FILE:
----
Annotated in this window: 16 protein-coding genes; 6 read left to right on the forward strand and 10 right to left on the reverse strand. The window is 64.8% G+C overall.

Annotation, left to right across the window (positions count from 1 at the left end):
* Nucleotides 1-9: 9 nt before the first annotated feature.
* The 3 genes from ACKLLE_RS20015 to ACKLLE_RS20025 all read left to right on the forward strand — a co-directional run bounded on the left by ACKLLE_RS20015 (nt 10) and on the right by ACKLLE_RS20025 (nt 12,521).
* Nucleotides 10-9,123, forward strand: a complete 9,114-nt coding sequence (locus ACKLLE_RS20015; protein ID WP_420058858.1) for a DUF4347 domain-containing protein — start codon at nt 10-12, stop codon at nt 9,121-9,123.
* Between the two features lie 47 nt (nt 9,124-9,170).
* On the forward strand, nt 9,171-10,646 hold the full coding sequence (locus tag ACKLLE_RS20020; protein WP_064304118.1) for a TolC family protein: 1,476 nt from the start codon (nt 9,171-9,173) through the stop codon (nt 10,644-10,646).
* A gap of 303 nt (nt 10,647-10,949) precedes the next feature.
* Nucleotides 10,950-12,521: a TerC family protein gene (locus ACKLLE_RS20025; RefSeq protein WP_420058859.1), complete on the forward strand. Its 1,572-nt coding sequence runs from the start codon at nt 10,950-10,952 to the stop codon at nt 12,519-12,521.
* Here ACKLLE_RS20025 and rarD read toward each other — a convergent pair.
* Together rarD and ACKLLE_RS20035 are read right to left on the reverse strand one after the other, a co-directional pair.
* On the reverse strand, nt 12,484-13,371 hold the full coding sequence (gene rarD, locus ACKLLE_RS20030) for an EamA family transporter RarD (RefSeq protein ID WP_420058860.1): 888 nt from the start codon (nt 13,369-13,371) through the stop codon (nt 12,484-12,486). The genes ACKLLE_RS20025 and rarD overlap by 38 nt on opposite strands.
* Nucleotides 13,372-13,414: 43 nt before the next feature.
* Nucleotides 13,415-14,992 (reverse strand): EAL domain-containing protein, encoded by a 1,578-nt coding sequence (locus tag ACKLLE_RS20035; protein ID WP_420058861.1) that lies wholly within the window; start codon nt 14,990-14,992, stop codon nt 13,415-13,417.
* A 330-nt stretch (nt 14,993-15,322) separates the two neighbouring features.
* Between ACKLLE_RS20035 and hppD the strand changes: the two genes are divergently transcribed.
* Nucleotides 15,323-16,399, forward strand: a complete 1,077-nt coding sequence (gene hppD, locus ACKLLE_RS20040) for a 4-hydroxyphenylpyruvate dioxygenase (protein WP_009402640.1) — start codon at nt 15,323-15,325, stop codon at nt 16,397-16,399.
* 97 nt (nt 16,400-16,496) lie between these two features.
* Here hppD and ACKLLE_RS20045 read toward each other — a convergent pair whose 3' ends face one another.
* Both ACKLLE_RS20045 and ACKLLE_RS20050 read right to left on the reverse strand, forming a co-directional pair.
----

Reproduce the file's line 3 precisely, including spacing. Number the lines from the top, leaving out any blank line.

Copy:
* Nucleotides 1-9: 9 nt before the first annotated feature.